Lyn, sure, don't add the ricotta if should work fine.

    Hi sharon and quinne, i Hope you try it. : - )

  8. Thanks these look great, I will have to dig out my pasta maker.

    Nadine not sure what your little boy is allergic too, but I am intolerant to wheat and I think I will give it a go using some gluten free flour.


  9. I recently bought a pasta machine from Lidl on impulse. I absolutely love it. I never realised that dried pasta wasn't half as nice as fresh.
    I cheat and make my dough up in the processor. I put all the flour in and gradually add the eggs and it works EVERY time. I have two small children and life is hectic, so I just would'nt have time to make it by hand.
    So far I have made lasagne sheets and spaghetti, but never tried Ravioli, I am sure the children would love it.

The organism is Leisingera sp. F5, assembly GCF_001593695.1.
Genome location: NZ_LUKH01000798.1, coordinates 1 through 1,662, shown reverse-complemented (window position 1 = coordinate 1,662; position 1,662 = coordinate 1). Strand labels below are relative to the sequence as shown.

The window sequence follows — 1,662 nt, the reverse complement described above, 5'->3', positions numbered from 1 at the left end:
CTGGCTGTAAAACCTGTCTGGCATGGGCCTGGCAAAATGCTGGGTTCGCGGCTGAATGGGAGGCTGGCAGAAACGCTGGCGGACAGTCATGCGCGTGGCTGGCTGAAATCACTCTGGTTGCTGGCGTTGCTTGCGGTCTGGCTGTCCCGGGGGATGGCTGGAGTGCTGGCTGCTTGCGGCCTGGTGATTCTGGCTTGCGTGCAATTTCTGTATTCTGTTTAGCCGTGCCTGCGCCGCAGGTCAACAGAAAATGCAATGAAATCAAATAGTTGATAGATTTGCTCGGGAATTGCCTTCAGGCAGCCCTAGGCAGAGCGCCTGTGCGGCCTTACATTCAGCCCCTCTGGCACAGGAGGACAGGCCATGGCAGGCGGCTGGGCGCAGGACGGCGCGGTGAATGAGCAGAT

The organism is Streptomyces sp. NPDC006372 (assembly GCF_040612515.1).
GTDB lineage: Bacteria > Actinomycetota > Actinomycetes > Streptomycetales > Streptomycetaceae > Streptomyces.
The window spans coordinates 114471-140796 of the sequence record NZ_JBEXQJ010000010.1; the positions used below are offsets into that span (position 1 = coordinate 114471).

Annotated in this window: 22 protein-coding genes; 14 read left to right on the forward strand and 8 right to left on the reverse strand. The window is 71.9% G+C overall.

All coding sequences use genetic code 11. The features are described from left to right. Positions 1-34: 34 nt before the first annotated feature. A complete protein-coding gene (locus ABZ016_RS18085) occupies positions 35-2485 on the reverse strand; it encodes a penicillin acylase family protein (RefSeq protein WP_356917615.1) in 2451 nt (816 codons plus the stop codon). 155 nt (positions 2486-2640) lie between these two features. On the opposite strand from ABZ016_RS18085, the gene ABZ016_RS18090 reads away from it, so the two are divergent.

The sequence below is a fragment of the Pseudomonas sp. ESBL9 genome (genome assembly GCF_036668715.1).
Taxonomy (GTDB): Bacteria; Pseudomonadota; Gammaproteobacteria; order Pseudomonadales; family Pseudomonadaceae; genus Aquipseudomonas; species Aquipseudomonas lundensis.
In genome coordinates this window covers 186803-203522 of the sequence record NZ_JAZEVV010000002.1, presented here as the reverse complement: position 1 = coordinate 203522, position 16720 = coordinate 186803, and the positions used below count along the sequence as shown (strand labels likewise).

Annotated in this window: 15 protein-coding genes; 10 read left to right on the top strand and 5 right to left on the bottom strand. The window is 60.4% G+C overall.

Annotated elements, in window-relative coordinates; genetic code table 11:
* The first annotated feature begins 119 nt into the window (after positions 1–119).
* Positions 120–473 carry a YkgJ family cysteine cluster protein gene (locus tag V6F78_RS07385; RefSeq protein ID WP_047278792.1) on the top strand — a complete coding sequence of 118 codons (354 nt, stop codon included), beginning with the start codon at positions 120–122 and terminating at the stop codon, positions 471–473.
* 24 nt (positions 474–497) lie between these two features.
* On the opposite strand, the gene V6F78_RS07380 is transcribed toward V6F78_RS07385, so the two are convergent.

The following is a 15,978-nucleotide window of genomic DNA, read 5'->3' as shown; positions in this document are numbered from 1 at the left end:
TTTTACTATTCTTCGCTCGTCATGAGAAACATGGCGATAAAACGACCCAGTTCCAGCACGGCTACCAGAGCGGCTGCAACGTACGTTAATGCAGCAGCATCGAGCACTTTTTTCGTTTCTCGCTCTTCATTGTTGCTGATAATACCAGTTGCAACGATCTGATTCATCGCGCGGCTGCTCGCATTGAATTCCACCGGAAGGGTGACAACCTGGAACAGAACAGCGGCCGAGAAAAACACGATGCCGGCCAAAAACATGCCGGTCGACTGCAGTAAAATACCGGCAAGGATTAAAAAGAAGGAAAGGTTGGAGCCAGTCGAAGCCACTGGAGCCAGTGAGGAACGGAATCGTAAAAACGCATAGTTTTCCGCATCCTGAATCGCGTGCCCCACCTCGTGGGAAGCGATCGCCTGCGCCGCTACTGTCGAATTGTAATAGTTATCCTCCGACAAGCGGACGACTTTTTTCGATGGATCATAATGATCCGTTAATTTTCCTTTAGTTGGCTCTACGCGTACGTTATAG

Thanks for the excellent tutorial, I will try that filling, it sounds gorgeous.
    All in all pasta making is shockingly easy so I would urge anyone who has the time to give it a try.
    Steph xxxxx

  10. Thanks for encouraging the ladies, steph. I like the sound of the processor if you're busy with work or children. Excellent!

  11. Looks fantastic! slightly jealous now.... :/ :D

  12. I think I'm having pasta for tea tonight :-)

    Thanks again Rhonda, you're such an inspiration.


  13. Thanks for the tutorial Rhonda. I didn't know that about dough being the measuring stick of a good cook ~ I just do it!

    Dh gave me a pasta maker a few years back and by far, we enjoy fresh pasta more than any other. I made lasagna sheets for a vegetarian lasagna a couple of weeks ago and boy was that a good lasagna! I'll have to have a go at ravioli next.

    My pasta recipe is 2 cups flour to 3 eggs. That does the five of us very nicely...in case anyone wanted to par the recipe down just a little bit in quantity.